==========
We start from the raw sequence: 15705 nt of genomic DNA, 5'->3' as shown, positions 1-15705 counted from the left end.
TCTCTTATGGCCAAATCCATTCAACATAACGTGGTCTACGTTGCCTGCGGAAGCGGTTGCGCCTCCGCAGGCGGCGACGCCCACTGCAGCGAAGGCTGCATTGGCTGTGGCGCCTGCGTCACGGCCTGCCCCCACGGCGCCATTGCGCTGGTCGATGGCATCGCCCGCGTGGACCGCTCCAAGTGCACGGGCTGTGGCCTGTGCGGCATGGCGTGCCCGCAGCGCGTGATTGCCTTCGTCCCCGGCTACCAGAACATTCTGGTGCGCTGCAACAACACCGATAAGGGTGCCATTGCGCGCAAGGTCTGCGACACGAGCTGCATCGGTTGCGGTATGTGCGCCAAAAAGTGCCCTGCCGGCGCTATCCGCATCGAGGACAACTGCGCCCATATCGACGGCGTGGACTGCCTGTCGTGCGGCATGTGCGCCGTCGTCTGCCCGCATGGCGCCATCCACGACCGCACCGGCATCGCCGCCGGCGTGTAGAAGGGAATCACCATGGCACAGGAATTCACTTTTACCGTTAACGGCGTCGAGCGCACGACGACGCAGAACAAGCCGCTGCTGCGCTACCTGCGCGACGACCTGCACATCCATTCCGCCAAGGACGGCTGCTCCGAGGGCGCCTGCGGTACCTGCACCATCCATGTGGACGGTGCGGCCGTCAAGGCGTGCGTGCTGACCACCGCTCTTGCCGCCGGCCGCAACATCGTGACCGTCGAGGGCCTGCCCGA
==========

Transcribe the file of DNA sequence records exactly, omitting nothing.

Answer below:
We start from the raw sequence: 15705 nt of genomic DNA, 5'->3' as shown, positions 1-15705 counted from the left end.
TCTCTTATGGCCAAATCCATTCAACATAACGTGGTCTACGTTGCCTGCGGAAGCGGTTGCGCCTCCGCAGGCGGCGACGCCCACTGCAGCGAAGGCTGCATTGGCTGTGGCGCCTGCGTCACGGCCTGCCCCCACGGCGCCATTGCGCTGGTCGATGGCATCGCCCGCGTGGACCGCTCCAAGTGCACGGGCTGTGGCCTGTGCGGCATGGCGTGCCCGCAGCGCGTGATTGCCTTCGTCCCCGGCTACCAGAACATTCTGGTGCGCTGCAACAACACCGATAAGGGTGCCATTGCGCGCAAGGTCTGCGACACGAGCTGCATCGGTTGCGGTATGTGCGCCAAAAAGTGCCCTGCCGGCGCTATCCGCATCGAGGACAACTGCGCCCATATCGACGGCGTGGACTGCCTGTCGTGCGGCATGTGCGCCGTCGTCTGCCCGCATGGCGCCATCCACGACCGCACCGGCATCGCCGCCGGCGTGTAGAAGGGAATCACCATGGCACAGGAATTCACTTTTACCGTTAACGGCGTCGAGCGCACGACGACGCAGAACAAGCCGCTGCTGCGCTACCTGCGCGACGACCTGCACATCCATTCCGCCAAGGACGGCTGCTCCGAGGGCGCCTGCGGTACCTGCACCATCCATGTGGACGGTGCGGCCGTCAAGGCGTGCGTGCTGACCACCGCTCTTGCCGCCGGCCGCAACATCGTGACCGTCGAGGGCCTGCCCGA